Frank Hickox, state-park interpreter for the California State Railroad Museum, finds work so much fun that he’s having trouble anticipating retirement. He’s quite happy casting in bronze and refurbishing light fixtures from old terminals and modifying the life-cast figures he built to fill the museum’s many exhibits. Some of these figures are so lifelike that they appear to breathe, to think and even to pass judgment on the artifacts around them.
What exhibits have you created here at the museum?
In just about everything in the museum, you’re going to see things that I’ve done. We can start at the people gallery. Years before I came to work for the museum, I was working for the Department of Parks and Recreation from another office. I was assigned to do all the life-cast figures about a year before the museum opened.
What are those figures?
The figures depict several of the trades that were used in railroading. Seven of the 11 are in this area right here, that we call the people garden—excuse me, the people gallery. They’ve been here ever since the museum opened in 1982. This [points to figure] is a Southern Pacific conductor modeled from a guy named Ken Yeo.
So, there are people you modeled the figures on?
These are real people. Some have worked for the museum. We had people doing the research. In fact, this gal right here [points to female figure], Faye Jonason, is one of them. She’s Rosie the Riveter. [Jonason] had done a lot of the research on these characters before I even got involved. She’s kind of an unsung hero of this whole mannequin project. I don’t call them mannequins; I call them life-cast, because they’re full-body casts. They’re very detailed. If you look at the hands, you can see the actual fingerprints on there, too. The porter—one of my favorite figures—I have him out in West Sacramento right now. We just got a large grant to do what they call a People in Labor exhibit. We’re putting them on different cars, like the waiter will go into the dining car. The porter will go into the moving, the rocking car. I have him in West Sacramento right now, modifying him.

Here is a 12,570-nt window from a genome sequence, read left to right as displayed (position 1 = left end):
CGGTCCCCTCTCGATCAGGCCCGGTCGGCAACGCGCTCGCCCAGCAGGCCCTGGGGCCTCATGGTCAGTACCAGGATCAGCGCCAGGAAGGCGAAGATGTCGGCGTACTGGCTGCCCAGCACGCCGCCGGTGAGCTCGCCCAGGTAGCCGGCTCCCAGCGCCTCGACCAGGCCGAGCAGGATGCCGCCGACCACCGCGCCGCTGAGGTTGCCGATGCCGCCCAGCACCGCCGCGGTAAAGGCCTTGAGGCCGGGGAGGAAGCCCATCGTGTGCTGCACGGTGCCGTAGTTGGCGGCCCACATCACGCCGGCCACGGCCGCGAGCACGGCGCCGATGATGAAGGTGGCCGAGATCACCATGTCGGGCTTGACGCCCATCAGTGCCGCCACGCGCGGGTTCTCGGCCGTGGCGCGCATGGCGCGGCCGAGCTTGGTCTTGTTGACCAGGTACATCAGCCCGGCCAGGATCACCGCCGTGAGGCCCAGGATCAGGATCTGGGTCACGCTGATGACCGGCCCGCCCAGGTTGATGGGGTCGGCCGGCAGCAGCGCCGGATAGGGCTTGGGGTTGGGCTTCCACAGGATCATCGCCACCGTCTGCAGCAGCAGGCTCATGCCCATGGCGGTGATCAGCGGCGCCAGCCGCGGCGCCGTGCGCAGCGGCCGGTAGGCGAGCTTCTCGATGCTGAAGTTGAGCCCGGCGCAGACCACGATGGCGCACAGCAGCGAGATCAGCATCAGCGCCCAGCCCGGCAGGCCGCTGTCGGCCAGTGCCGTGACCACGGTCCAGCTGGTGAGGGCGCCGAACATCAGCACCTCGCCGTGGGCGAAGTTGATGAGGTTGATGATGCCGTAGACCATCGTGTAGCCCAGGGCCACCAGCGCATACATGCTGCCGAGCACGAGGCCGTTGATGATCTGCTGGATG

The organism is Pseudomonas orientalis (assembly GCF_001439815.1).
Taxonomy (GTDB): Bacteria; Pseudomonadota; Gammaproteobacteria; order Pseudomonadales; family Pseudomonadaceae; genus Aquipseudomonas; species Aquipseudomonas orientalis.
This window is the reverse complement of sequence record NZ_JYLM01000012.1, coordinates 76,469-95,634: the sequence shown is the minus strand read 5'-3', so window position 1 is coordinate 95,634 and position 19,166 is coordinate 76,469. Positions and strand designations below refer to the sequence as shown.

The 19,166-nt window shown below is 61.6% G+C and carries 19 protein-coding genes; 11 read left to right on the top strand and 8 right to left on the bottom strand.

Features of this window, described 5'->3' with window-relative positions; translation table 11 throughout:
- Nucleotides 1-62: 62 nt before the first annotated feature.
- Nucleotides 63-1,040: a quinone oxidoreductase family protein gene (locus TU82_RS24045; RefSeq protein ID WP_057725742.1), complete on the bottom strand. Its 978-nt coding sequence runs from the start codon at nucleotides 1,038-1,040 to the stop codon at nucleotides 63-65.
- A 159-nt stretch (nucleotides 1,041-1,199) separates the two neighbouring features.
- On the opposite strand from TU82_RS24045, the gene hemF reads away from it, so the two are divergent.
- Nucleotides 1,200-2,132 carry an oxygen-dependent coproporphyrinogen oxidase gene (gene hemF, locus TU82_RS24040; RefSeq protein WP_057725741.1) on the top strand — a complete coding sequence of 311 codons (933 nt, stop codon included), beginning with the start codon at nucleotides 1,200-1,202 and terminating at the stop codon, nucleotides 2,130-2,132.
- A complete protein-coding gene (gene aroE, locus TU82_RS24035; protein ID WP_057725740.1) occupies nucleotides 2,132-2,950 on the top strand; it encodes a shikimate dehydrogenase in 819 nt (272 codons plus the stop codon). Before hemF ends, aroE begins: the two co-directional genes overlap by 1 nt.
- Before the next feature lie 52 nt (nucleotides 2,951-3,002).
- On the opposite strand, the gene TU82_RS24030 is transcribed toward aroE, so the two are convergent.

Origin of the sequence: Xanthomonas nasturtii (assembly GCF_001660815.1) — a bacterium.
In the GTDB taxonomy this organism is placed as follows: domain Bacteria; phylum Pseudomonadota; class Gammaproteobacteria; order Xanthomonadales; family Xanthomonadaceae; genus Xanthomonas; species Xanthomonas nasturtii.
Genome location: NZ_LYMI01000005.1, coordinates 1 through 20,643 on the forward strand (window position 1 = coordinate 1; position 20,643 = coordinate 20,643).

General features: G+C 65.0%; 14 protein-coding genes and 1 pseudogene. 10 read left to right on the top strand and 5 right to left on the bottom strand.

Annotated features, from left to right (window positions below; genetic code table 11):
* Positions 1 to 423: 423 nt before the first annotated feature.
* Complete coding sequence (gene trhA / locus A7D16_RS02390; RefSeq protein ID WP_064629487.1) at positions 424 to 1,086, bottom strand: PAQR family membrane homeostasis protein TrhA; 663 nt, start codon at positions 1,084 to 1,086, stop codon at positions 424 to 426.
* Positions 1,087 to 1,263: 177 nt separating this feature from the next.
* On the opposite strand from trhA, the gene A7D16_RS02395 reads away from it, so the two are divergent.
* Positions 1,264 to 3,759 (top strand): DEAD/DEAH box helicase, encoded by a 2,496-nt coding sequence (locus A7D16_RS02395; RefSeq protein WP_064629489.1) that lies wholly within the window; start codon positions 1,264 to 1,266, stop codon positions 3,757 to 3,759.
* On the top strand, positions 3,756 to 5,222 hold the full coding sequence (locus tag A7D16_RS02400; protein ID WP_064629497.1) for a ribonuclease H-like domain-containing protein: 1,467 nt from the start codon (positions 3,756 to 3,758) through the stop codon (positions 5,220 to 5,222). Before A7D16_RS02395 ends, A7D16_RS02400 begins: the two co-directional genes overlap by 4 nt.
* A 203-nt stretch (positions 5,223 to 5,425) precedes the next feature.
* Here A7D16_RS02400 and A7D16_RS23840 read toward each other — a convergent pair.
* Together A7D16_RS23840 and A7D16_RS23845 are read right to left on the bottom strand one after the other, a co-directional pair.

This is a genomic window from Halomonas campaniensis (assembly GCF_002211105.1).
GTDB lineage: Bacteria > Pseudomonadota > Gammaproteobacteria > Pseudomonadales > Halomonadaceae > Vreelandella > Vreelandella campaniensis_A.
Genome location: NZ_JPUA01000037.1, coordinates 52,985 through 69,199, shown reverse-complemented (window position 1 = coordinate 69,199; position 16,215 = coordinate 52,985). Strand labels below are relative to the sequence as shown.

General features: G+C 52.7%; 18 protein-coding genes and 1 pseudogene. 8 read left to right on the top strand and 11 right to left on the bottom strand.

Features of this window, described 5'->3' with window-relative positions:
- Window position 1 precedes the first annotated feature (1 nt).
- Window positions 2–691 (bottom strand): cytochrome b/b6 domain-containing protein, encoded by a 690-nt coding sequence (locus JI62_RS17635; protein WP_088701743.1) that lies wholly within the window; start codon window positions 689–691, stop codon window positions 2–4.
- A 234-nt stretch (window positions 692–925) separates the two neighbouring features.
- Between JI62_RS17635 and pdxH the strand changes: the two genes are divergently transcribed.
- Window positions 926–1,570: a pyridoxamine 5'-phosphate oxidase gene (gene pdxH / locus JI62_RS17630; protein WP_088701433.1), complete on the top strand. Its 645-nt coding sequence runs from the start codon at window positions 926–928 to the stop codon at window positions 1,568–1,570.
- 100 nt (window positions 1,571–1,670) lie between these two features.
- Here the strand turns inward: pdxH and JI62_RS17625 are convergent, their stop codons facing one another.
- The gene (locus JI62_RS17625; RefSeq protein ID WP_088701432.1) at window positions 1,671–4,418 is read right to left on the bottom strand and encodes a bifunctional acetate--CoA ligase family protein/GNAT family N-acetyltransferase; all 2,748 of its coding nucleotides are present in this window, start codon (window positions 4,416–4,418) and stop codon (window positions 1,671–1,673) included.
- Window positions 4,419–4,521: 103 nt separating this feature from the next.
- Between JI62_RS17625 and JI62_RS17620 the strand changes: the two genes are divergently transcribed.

How are they modifying him?
I created a little type of a thing that will mount against him, and little pivotal shoes, so he’ll be able to actually rock.
Let’s talk about the waiter for a second.
This was a fellow named Lester Pogue. And he was a writer at the time. He had back problems. He couldn’t stand long. It takes about an hour-and-a-half or so on each of the three basic molding processes: one for the head, and the hands is another session, and the body cast is another session. I was kind of experimenting, developing this particular way of doing life-cast figures. Far as I know, no other life-cast figures are done the way these are done.
Can you explain the process?
The head is cast in a mélange, which is kind of an algae, seaweed-based compound that you heat up and cool down to about 118 degrees. And it’s starting to turn a little bit solid at that point. It’s like a thick cream. You just put it over the full head.
You cast the ears?
It goes right inside the ears. It goes over everything. And what you do before you actually put the mélange on, you glue a little string over the top of the head, put the mélange on, cool it down, and you’re communicating with them through hand signals. As soon as they indicate that it’s cool, you have to put a plaster shell over the whole thing, too. It goes from a liquid to a thick butter stage. You want to catch it right there. If you wait too long, then it gets hard, and the string won’t break it, or it chips the plaster. At the critical time, you pull the string, and it slices through. It gives you two halves. You continue to let it set until the plaster gets hard. Then, you just pop off the head and face. That’s the initial mold … and that’s just the first stage. There’s 27 steps to all this.
Where did you learn this process?
I just kind of invented it myself. I’ve been doing taxidermy and furniture refinishing since I was a kid. I went to college as a park-management graduate, but I was doing so many fun things during college that I had an in with the park system, molding snakes and natural-history things mostly. And I liked it so much, I didn’t really seriously pursue becoming a park ranger. Eventually, I just decided, "I’m going to call myself an exhibit builder." I just invented as I went along, not knowing what I’m doing. When I started, I had no idea. I was scared to death. But by the time I got through these things, I had my own little technique, you know.